The Caritas Freetown-JPC Programs Manager spoke to ACI Africa on the sidelines of a three-day workshop that was organized by AGIAMONDO, a German development agency that is working with partner organizations to promote peace initiatives in conflict regions.
The meeting brought together Civil Peace Service (CPS) workers that AGIAMONDO has strategically placed in Civil Society Organizations (CSOs) already running grassroots peace initiatives in various parts of the country.
Representatives from various organizations that the German development entity has partnered with also attended the AGIAMONDO-CPS partner meeting. These are Justice for Peace and Human Rights Commission (JPHRV), Advocacy Aid (ADVOCAID), Center for Democracy and Human Rights (CDHR), Women Against Violence and Exploitation in Society (WAVES), Green Scenery Sierra Leone (GSSL), and the University of Makeni (UNIMAK).
Participants at the meeting shared their work in various kinds of advocacy, promotion of access to justice especially among vulnerable groups, as well as what they are doing to prepare the citizens for a peaceful election.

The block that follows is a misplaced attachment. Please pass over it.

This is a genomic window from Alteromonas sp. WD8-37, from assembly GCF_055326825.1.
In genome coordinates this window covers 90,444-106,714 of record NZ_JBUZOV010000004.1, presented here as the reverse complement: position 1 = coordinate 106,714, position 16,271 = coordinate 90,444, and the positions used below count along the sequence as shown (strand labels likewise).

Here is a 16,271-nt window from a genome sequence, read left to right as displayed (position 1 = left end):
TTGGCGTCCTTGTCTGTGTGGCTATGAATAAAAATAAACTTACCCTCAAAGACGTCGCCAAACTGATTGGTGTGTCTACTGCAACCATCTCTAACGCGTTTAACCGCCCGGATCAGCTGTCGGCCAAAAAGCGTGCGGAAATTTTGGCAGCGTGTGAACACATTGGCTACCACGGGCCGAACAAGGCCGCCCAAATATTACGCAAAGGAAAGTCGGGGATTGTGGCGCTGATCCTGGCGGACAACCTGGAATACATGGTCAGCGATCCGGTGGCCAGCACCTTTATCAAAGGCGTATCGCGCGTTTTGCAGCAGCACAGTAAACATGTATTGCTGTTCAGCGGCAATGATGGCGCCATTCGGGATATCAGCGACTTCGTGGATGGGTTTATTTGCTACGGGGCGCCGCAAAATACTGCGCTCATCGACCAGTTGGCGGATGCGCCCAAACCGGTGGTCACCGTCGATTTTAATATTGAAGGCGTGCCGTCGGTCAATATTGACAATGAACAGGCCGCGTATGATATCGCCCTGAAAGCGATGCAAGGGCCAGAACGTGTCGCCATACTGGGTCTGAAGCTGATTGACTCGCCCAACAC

Those who spoke to ACI Africa expressed concern that tension was already building in the country that “has a history of violence” and a tendency to slide into unrest that is mostly perpetuated by the youth and the police, as well as by politicians who use criminals to intimidate their opponents.
Highlighting some of the areas considered hotspots in Sierra Leone, Eliza noted that Waterloo, a town in the country’s Western region is usually one of the most affected places whenever violence erupts.
With a peri-urban setting, Waterloo is known to be a home of ex-combatants and soldiers who participated in the country’s worst civil war that ended in 2002 following 11 years of immense devastation. Some of these, the Caritas Freetown official said, are usually used to perpetrate acts of intimidation against political opponents in an electioneering period.
Other hotspot areas are slum communities surrounding Sierra Leone’s capital, Freetown. Here, youths who are jobless and use drugs are also used by politicians to cause chaos.
Eliza told ACI Africa that the justice and peace arm of Caritas Freetown has always embraced dialogue in various peace mitigation initiatives in the areas served by the Catholic Church in Freetown.
“First, we seek to understand the violence triggers and the parties involved. We respond to people’s economic challenges and provide psychosocial support and counseling,” she said, adding, “Our initiatives have greatly roped in the police and the youths since we understand that the two groups are the major actors in most violent activities around Freetown.”